1.8 million veterans lack health coverage

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Of the 47 million uninsured Americans, one in every eight (12.2 percent) is a veteran or member of a veteran’s household, according to a study by physicians from Cambridge Health Alliance who are also Harvard Medical School researchers. The study is published in the December issue of the American Journal of Public Health. Approximately 1.8 million veterans (12.7 percent of nonelderly veterans) were uninsured in 2004, up 290,000 since 2000, the study found. An additional 3.8 million members of their households were also uninsured and ineligible for VA care.

The study is based on detailed analyses of government surveys released between 1988 and 2005. Veterans were classified as uninsured only if they neither had health insurance nor received ongoing care at Veterans Health Administration (VHA) hospitals or clinics. A preliminary review of 2006 data released last month (while this study was in press) shows little change in the number of uninsured veterans since 2004.

“Like other uninsured Americans, most uninsured vets are working people — too poor to afford private coverage but not poor enough to qualify for Medicaid or means-tested VA care,” said Steffie Woolhandler, a physician at Cambridge Health Alliance and an associate professor at Harvard Medical School. Woolhandler testified before Congress about the problem earlier this year. “As a result, veterans and their family members delay or forgo needed health care every day in the U.S.,” said Woolhandler.

Findings of the study include the following:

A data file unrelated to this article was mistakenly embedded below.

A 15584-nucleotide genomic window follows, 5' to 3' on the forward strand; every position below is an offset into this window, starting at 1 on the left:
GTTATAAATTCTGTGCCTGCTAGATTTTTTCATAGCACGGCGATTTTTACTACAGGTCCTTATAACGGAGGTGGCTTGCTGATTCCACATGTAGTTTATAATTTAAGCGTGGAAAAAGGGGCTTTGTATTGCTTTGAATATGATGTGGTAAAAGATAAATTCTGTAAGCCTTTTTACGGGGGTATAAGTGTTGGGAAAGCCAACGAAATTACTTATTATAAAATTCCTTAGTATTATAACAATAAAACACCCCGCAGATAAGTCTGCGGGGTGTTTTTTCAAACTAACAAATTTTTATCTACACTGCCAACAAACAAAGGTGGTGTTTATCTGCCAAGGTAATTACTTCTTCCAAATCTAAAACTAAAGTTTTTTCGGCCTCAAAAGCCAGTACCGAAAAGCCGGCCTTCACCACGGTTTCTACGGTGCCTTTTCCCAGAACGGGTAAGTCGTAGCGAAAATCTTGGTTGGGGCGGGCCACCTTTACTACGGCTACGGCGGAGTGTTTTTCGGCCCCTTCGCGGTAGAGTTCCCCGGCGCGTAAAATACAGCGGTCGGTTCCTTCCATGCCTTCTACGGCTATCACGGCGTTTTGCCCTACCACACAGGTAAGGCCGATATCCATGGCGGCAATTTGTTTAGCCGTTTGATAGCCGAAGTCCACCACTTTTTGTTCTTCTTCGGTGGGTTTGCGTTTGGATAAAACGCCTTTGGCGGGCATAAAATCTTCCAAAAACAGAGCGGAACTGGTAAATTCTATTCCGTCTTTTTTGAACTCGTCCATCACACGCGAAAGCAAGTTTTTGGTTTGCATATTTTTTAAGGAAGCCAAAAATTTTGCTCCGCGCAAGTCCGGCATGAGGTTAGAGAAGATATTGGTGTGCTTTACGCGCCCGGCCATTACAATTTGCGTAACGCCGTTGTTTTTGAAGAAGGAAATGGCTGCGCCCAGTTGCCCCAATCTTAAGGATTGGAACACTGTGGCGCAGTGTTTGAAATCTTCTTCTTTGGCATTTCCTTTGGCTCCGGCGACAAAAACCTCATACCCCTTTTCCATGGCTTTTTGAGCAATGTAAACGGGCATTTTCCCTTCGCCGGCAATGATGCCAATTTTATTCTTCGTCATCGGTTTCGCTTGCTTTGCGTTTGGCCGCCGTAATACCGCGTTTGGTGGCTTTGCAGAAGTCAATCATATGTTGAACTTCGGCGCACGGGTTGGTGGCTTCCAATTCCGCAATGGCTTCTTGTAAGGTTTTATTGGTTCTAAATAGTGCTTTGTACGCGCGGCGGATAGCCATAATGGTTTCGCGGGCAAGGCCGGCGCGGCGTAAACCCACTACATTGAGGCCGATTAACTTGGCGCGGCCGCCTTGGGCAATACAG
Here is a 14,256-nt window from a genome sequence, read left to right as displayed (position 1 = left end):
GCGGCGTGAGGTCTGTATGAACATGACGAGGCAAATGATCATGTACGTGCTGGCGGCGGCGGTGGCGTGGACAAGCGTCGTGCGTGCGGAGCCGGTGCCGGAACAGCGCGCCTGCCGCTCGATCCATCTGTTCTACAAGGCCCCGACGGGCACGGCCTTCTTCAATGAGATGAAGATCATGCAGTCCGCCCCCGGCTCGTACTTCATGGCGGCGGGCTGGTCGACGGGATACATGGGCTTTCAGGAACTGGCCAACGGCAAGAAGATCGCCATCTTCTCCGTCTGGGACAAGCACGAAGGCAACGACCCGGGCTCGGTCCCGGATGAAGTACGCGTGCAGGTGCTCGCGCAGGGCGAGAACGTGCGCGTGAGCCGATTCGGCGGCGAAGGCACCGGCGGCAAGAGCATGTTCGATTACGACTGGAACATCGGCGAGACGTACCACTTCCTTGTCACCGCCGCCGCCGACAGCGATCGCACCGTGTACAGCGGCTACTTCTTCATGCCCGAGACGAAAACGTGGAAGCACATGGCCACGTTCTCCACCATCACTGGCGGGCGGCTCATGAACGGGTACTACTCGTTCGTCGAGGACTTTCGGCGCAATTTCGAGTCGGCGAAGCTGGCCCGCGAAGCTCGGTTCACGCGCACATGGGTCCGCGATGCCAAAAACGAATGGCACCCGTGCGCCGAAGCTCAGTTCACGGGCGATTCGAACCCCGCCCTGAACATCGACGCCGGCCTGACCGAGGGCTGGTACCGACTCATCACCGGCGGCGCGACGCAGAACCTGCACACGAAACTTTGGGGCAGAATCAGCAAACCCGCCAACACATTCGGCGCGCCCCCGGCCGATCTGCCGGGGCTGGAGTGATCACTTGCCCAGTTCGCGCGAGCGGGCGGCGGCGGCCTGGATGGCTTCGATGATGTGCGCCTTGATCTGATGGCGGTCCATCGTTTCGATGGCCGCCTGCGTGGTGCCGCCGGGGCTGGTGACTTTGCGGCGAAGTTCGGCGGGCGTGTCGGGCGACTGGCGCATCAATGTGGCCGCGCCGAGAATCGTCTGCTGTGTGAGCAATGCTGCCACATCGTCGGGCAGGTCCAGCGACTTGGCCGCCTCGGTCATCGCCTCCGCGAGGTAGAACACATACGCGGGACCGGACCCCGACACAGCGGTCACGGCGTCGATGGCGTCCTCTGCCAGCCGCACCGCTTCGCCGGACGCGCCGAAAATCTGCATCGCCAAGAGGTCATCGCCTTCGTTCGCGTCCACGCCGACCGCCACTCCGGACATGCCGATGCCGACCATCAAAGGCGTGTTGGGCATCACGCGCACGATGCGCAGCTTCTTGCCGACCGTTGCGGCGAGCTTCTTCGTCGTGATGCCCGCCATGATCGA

• The number of uninsured veterans has increased by 290,000 since 2000, when 9.9 percent of nonelderly veterans were uninsured, a figure that rose to 12.7 percent in 2004.
  • Of the roughly 1.77 million uninsured, 645,628 were Vietnam-era veterans while approximately 1.11 millions were veterans who served during “other eras” (including the Iraq and Gulf wars).
  • Of uninsured veterans, 56.5 percent were older than 44.
  • Uninsured veterans had as much trouble getting medical care as other uninsured Americans. More than a quarter (26.5 percent) of uninsured veterans reported that they had failed to get needed care due to costs; 31.2 percent had delayed care due to costs; 49.1 percent had not seen a doctor within the past year; and two-thirds failed to receive preventive care.
  • Nearly two-thirds of uninsured veterans were employed.

Many uninsured veterans are barred from VA care because of a Department of Veterans Affairs order in early 2003 that halted enrollment of most middle-income veterans. Others are unable to obtain VA care due to waiting lists at some VA facilities, unaffordable co-payments for VA specialty care, or the lack of VA facilities in their communities.

“The number of uninsured vets has skyrocketed since 2000, and eligibility has been cut, barring hundreds of thousands of veterans from care,” said David Himmelstein, lead author of the study, a physician at Cambridge Health Alliance, and associate professor of medicine at Harvard. “We need a solution that works for veterans, their families, and all Americans — single-payer national health insurance,” he said.

“I see uninsured vets in my clinic every week,” said Jeffrey Scavron, a former Navy physician in Springfield, Mass. “In many cases, they’re too sick to work, but not yet sick enough for full disability, which would qualify them for Medicare. Only the government can put men and women into military service, and only the government can guarantee that they are covered after they serve.”